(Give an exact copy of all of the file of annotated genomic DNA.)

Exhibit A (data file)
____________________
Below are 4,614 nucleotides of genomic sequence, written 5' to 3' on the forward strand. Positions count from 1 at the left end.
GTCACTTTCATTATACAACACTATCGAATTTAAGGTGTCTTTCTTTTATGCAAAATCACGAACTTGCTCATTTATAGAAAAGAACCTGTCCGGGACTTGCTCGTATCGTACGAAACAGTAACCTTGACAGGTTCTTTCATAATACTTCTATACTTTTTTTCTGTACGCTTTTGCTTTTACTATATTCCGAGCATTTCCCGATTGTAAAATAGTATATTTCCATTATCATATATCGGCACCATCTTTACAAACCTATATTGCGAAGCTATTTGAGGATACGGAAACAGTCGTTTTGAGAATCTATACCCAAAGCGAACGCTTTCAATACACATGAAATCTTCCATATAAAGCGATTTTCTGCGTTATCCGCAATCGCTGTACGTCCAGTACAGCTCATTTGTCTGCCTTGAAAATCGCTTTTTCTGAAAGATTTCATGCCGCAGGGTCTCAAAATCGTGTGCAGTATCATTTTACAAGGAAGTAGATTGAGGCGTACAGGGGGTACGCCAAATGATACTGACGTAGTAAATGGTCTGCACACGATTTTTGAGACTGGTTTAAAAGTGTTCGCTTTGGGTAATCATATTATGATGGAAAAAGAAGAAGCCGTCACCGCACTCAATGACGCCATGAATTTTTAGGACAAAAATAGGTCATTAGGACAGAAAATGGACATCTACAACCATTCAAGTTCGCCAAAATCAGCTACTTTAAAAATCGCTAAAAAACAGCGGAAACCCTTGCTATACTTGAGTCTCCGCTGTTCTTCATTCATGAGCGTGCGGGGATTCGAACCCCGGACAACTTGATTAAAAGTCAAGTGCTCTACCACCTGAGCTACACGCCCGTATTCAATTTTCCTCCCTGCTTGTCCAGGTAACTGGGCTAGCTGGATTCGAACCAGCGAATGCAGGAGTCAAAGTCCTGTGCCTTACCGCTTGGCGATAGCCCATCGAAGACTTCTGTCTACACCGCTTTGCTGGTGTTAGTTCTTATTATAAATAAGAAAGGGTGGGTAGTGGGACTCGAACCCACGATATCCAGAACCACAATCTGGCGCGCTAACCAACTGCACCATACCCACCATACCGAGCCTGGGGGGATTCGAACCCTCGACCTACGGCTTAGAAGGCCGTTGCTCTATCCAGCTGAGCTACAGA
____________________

Below are 4,614 nucleotides of genomic sequence, written 5' to 3' on the forward strand. Positions count from 1 at the left end.
GTCACTTTCATTATACAACACTATCGAATTTAAGGTGTCTTTCTTTTATGCAAAATCACGAACTTGCTCATTTATAGAAAAGAACCTGTCCGGGACTTGCTCGTATCGTACGAAACAGTAACCTTGACAGGTTCTTTCATAATACTTCTATACTTTTTTTCTGTACGCTTTTGCTTTTACTATATTCCGAGCATTTCCCGATTGTAAAATAGTATATTTCCATTATCATATATCGGCACCATCTTTACAAACCTATATTGCGAAGCTATTTGAGGATACGGAAACAGTCGTTTTGAGAATCTATACCCAAAGCGAACGCTTTCAATACACATGAAATCTTCCATATAAAGCGATTTTCTGCGTTATCCGCAATCGCTGTACGTCCAGTACAGCTCATTTGTCTGCCTTGAAAATCGCTTTTTCTGAAAGATTTCATGCCGCAGGGTCTCAAAATCGTGTGCAGTATCATTTTACAAGGAAGTAGATTGAGGCGTACAGGGGGTACGCCAAATGATACTGACGTAGTAAATGGTCTGCACACGATTTTTGAGACTGGTTTAAAAGTGTTCGCTTTGGGTAATCATATTATGATGGAAAAAGAAGAAGCCGTCACCGCACTCAATGACGCCATGAATTTTTAGGACAAAAATAGGTCATTAGGACAGAAAATGGACATCTACAACCATTCAAGTTCGCCAAAATCAGCTACTTTAAAAATCGCTAAAAAACAGCGGAAACCCTTGCTATACTTGAGTCTCCGCTGTTCTTCATTCATGAGCGTGCGGGGATTCGAACCCCGGACAACTTGATTAAAAGTCAAGTGCTCTACCACCTGAGCTACACGCCCGTATTCAATTTTCCTCCCTGCTTGTCCAGGTAACTGGGCTAGCTGGATTCGAACCAGCGAATGCAGGAGTCAAAGTCCTGTGCCTTACCGCTTGGCGATAGCCCATCGAAGACTTCTGTCTACACCGCTTTGCTGGTGTTAGTTCTTATTATAAATAAGAAAGGGTGGGTAGTGGGACTCGAACCCACGATATCCAGAACCACAATCTGGCGCGCTAACCAACTGCACCATACCCACCATACCGAGCCTGGGGGGATTCGAACCCTCGACCTACGGCTTAGAAGGCCGTTGCTCTATCCAGCTGAGCTACAGA